Information and security professionals face the uncomfortable and bleak reality that ransomware will only get worse in 2022, increasing in its sophistication, frequency, and volume.
Ransomware continues to be aided by the consistent disruption caused by the pandemic, the adoption of new technologies that increase data generation and information sharing, and the ongoing remote working by millions who are based outside the perimeter defences of their office’s network.
The numbers paint a sobering picture, with Singapore’s CSA reporting a 154% increase in ransomware cases in 2021 over the previous year, and the average cost of a ransomware attack on financial services organisations in Asia-Pacific and Japan rising to over US$2.62 million according to Sophos.
Many organisations understand the threat that ransomware poses to their operational continuity. For some it is a harder challenge to manage, often not knowing where to start or who must lead the charge; and for others there are alternative challenges considered to be of higher priority or urgency.
However, the Singapore government recognises the danger. The Singapore Cybersecurity Strategy 2021, launched last October incorporates a “zero trust” approach to protecting government applications and information technology systems by verifying that all activities taking place on them are safe.
To combat this increasing challenge of ransomware, CISOs and CIOs – along with their CEOs and boards – must make themselves aware of the threats facing their data and IT environments. This starts by adopting an unprecedented level of focus to find gaps that exist in their management and governance of data, so they can deploy the right strategies to comprehensively protect their technology infrastructure and the data it houses.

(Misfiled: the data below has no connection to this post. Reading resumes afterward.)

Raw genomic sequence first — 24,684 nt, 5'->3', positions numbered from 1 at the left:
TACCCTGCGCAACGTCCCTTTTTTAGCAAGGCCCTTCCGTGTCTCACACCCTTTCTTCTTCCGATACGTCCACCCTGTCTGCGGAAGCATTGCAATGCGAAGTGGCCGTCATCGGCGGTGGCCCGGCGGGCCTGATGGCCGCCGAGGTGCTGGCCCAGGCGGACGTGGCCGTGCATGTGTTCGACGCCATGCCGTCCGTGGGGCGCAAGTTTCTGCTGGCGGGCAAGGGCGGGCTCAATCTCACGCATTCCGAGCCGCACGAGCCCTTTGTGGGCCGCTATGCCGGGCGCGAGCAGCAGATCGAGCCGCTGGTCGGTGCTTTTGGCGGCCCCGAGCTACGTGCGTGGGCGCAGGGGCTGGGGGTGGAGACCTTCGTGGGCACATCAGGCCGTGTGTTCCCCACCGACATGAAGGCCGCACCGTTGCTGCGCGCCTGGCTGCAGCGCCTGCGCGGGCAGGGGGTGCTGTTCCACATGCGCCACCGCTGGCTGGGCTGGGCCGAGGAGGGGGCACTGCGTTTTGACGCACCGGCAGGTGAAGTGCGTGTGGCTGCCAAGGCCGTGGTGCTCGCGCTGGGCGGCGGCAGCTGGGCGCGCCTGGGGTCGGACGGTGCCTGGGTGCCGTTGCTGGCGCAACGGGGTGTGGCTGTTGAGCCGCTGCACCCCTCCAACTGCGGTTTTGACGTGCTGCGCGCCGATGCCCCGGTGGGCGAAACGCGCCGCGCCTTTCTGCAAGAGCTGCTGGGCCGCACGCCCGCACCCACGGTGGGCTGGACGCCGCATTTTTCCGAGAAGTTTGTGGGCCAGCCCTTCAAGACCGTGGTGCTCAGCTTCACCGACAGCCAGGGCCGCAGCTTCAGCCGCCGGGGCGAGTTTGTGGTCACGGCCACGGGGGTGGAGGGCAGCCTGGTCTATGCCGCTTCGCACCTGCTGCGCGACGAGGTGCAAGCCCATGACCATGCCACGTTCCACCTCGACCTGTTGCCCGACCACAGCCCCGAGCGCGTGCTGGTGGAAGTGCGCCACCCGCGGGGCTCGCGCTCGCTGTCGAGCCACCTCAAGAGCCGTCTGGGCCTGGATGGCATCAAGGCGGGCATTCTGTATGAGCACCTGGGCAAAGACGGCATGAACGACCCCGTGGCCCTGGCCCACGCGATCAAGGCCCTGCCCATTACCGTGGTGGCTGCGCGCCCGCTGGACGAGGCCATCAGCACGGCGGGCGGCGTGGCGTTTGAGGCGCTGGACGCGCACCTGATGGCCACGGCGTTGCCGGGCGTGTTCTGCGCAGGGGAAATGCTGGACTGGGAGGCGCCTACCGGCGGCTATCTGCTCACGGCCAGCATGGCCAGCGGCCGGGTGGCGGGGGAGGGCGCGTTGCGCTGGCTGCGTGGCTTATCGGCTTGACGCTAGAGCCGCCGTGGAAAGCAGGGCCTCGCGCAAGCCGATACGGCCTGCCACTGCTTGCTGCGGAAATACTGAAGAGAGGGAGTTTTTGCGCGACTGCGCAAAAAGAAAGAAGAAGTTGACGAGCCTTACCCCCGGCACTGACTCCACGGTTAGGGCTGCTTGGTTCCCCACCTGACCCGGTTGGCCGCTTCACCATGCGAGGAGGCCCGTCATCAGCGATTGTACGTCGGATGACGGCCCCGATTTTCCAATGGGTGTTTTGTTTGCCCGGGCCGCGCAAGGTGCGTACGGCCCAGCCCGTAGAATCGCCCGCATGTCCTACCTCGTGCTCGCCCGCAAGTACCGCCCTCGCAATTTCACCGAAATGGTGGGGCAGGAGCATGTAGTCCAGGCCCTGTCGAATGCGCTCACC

However, the obstacle for many is how to do this without disrupting their older technology or eliminating the productivity benefits of new technology, such as cloud applications, which have been introduced since the onset of the pandemic, and without disrupting remote or flexible working.
Ransomware and cybercriminals are growing up
Ransomware continues to mature, becoming more sophisticated and targeted. A report by the Singapore Computer Emergency Response Team found that the increase in number and type of ransomware cases locally resulted from, or was very likely influenced by, the major global trends.
The CERT identified three distinct types or tactics of attack:
- Firstly, criminals are switching from opportunistic attacks to targeting large businesses with high-value data that could result in a higher ransom payout, which is termed “Big Game Hunting”.
- The second is the “Leak and Shame” type of attack, whereby victims are threatened with exposure of their stolen data unless a ransom is paid. This is becoming the tactic of choice in attacks against organisations in multiple industries around the world.
- The third type of attack is ransomware as a service (or RaaS), which is seeing cyberthreat actors develop and maintain the malware code which their affiliates then use for attacks.